Nominated for Best Performance by an Actress in a Supporting Role in a Series, Limited Series or Motion Picture Made for Television, Ratched
She’s a politician, she’s an HBO legend (see you in the revival soon, Miranda), she’s a Broadway star: Cynthia Nixon can do it all. She made her Broadway debut in the 1980 revival of The Philadelphia Story and has since starred as Harper in Angels in America, won a Tony Award for Rabbit Hole, and won another Tony Award for The Little Foxes. Nixon has spent thousands of hours on a Broadway stage and we’re all absolutely better for it.
Best Performance by an Actress in a Limited Series or Motion Picture Made for Television, Normal People
You may not have known the name Daisy Edgar-Jones for long, but now that you do, we doubt you’ll forget it soon. Those in London got a sneak peek into her otherworldly abilities before the rest of us normal people (get it, ha ha); before her breakout TV role, Edgar-Jones was onstage in The Reluctant Fundamentalist in 2017 and the revival of Albion in 2020.
Best Actor in a Supporting Role in Any Motion Picture, Judas and the Black Messiah
Daniel Kaluuya appears to be one of the coolest people ever, so when we learned he got his acting start in improvisational theater, we were like, makes sense, of course he did. His biggest stage role came before Get Out or Black Panther or Queen & Slim (but it was after is role in Skins, remember Skins).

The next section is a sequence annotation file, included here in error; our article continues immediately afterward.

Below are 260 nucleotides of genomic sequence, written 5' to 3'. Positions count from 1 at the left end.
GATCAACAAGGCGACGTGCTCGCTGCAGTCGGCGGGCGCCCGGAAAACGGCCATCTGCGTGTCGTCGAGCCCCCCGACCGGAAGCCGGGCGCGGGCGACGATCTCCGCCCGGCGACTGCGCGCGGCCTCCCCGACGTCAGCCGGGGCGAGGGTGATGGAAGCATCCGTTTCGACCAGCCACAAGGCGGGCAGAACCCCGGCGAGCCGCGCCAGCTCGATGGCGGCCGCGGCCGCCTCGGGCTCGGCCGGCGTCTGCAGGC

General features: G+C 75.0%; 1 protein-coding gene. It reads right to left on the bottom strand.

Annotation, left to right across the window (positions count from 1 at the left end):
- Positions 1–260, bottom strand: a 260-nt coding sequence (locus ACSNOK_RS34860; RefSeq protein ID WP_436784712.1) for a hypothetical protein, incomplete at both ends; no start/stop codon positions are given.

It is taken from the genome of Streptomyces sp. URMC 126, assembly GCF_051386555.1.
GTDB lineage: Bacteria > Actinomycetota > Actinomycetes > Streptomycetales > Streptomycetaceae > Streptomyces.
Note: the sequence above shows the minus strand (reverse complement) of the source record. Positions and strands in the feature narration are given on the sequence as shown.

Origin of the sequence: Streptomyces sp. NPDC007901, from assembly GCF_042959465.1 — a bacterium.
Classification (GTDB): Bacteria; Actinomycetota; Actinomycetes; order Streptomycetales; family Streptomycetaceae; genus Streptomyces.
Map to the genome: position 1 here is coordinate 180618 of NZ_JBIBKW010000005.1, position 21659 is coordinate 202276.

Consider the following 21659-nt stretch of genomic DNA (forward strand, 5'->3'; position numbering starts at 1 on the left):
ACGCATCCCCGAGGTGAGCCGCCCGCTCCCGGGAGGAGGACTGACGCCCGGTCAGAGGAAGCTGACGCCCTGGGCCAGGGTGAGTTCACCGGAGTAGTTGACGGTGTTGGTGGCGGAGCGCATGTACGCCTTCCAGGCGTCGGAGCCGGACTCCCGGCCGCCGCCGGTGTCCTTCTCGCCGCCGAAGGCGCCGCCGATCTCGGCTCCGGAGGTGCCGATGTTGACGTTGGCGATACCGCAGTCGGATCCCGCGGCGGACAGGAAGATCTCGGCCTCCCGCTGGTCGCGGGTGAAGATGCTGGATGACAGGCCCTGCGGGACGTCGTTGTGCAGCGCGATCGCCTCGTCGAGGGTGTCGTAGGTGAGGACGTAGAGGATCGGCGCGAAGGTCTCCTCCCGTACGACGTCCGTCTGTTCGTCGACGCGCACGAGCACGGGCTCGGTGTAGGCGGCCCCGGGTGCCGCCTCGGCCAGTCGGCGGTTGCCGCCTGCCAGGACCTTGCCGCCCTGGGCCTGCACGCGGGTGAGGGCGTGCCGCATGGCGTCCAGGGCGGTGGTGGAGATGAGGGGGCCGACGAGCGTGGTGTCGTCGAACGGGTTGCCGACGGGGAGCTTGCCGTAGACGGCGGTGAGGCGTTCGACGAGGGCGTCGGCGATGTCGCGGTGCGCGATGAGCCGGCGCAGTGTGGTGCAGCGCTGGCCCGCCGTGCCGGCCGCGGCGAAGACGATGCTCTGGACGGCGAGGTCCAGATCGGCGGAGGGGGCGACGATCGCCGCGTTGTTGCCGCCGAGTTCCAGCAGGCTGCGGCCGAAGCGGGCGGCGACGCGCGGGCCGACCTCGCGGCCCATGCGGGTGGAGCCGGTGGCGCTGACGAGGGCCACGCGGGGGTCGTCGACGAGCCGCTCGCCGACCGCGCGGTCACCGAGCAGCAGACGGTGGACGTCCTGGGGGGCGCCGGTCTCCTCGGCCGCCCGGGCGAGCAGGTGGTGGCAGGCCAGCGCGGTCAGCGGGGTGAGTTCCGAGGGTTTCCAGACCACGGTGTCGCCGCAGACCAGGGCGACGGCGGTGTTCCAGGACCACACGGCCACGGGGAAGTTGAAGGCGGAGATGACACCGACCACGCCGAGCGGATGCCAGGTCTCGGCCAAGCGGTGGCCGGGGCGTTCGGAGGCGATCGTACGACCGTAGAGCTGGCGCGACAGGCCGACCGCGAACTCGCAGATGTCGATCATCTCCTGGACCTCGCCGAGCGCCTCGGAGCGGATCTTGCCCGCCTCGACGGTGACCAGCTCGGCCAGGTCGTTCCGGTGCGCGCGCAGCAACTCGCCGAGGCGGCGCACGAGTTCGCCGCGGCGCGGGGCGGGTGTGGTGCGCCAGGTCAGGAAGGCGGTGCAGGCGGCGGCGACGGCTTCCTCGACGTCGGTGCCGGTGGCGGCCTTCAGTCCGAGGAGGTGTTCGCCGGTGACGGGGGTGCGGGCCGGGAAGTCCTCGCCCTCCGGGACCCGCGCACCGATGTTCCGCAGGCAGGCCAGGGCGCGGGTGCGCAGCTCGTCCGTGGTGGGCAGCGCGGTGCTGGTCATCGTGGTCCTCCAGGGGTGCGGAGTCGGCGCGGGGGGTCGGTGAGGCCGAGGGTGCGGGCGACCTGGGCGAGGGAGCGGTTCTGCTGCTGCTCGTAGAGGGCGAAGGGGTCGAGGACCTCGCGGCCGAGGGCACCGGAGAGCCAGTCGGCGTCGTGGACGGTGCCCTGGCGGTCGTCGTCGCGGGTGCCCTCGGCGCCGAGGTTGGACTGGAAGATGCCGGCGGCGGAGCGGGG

Kaluuya led a play called Sucker Punch at the Royal Court Theatre in London in 2010. Since his Hollywood success, he’s come back to the London stage in the shows Trelawny of the Wells, A Season in the Congo, and Blue/Orange.
Nominated for Best Performance by an Actor in a Limited Series or Motion Picture Made for Television, The Good Lord Bird
Ethan Hawke’s stage career started with Anton Chekov, which feels like a very Ethan Hawke-y thing to have happen to an actor. After his Broadway debut in The Seagull, he switched from Chekov to Tom Stoppard. For his performance in Stoppard’s The Coast of Utopia in 2007, Hawke was nominated for a Tony Award. He’s also directed a production of Sam Shepard’s A Lie of the Mind in 2010 (for which he received a Drama Desk nomination) and more recently starred alongside Paul Dano in the Broadway revival of Shepard’s True West.
Best Actress in a Motion Picture – Drama, Nomadland
This is just a reminder that Frances McDormand wore a jean jacket to the 2011 Tony Awards. Okay now that that’s out of the way we can talk about other stuff we guess. When she’s not giving the most ~iconic~ awards acceptance speeches of all time, McDormand is acting in roles that allow her to give the most ~iconic~ awards acceptance speeches of all time. On the stage she’s starred in A Streetcar Named Desire (Tony nomination), The Country Girl (Drama Desk nomination), Good People (Tony Award, hello jean jacket), and lots more.
Nominated for Best Performance by an Actress in a Supporting Role in a Series, Limited Series or Motion Picture Made for Television, The Crown
Gillian Anderson has been in The Vagina Monologues and that’s all we’ll be talking about for the rest of the year. Of course there’s her television credits (adopt me into your Sex Education family please) and movie roles, but Gillian Anderson is who she is because of the theater.
She went to school for stage acting and throughout her years onstage, has been nominated for Olivier Awards for her performances in A Doll’s House, A Streetcar Named Desire, and All About Eve. Basically, she’s acting royalty.
Nominated for Best Actress in a Supporting Role in Any Motion Picture, Hillbilly Elegy
We mean, it’s Glenn Close. In case you were busy watching her onscreen in everything ever and missed her three Tony Awards as a result, we’ve got you covered. After starting her acting career at the Helen Hayes Theatre in New York, Close received her first Tony nomination in 1980 for Barnum. Only four years later came The Real Thing and her first Tony Award win.